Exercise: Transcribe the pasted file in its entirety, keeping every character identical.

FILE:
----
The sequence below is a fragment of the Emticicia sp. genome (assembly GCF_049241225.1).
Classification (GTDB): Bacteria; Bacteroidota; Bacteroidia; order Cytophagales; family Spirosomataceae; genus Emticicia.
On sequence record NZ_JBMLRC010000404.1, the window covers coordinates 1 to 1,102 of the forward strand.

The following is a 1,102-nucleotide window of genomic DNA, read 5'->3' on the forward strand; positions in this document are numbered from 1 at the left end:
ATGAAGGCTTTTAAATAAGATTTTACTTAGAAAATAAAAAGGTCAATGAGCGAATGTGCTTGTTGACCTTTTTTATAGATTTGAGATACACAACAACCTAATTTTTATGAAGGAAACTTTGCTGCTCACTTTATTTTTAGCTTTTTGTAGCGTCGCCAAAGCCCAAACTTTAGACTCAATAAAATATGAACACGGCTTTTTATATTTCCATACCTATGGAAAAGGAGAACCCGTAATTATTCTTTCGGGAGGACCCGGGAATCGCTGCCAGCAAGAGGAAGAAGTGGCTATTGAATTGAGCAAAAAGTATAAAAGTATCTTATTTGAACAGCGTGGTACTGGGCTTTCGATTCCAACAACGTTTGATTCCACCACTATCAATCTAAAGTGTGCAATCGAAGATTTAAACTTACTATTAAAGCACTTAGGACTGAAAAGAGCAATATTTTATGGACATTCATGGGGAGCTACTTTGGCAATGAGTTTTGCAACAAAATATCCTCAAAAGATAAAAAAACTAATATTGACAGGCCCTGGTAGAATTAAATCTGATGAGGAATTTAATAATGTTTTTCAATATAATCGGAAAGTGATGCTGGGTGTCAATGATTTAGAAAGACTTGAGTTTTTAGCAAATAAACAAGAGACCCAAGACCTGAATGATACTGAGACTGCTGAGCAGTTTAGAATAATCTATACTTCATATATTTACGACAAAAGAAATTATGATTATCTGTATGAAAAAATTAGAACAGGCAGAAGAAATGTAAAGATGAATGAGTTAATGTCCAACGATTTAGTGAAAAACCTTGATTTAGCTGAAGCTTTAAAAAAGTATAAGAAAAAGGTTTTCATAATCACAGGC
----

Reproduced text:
The sequence below is a fragment of the Emticicia sp. genome (assembly GCF_049241225.1).
Classification (GTDB): Bacteria; Bacteroidota; Bacteroidia; order Cytophagales; family Spirosomataceae; genus Emticicia.
On sequence record NZ_JBMLRC010000404.1, the window covers coordinates 1 to 1,102 of the forward strand.

The following is a 1,102-nucleotide window of genomic DNA, read 5'->3' on the forward strand; positions in this document are numbered from 1 at the left end:
ATGAAGGCTTTTAAATAAGATTTTACTTAGAAAATAAAAAGGTCAATGAGCGAATGTGCTTGTTGACCTTTTTTATAGATTTGAGATACACAACAACCTAATTTTTATGAAGGAAACTTTGCTGCTCACTTTATTTTTAGCTTTTTGTAGCGTCGCCAAAGCCCAAACTTTAGACTCAATAAAATATGAACACGGCTTTTTATATTTCCATACCTATGGAAAAGGAGAACCCGTAATTATTCTTTCGGGAGGACCCGGGAATCGCTGCCAGCAAGAGGAAGAAGTGGCTATTGAATTGAGCAAAAAGTATAAAAGTATCTTATTTGAACAGCGTGGTACTGGGCTTTCGATTCCAACAACGTTTGATTCCACCACTATCAATCTAAAGTGTGCAATCGAAGATTTAAACTTACTATTAAAGCACTTAGGACTGAAAAGAGCAATATTTTATGGACATTCATGGGGAGCTACTTTGGCAATGAGTTTTGCAACAAAATATCCTCAAAAGATAAAAAAACTAATATTGACAGGCCCTGGTAGAATTAAATCTGATGAGGAATTTAATAATGTTTTTCAATATAATCGGAAAGTGATGCTGGGTGTCAATGATTTAGAAAGACTTGAGTTTTTAGCAAATAAACAAGAGACCCAAGACCTGAATGATACTGAGACTGCTGAGCAGTTTAGAATAATCTATACTTCATATATTTACGACAAAAGAAATTATGATTATCTGTATGAAAAAATTAGAACAGGCAGAAGAAATGTAAAGATGAATGAGTTAATGTCCAACGATTTAGTGAAAAACCTTGATTTAGCTGAAGCTTTAAAAAAGTATAAGAAAAAGGTTTTCATAATCACAGGC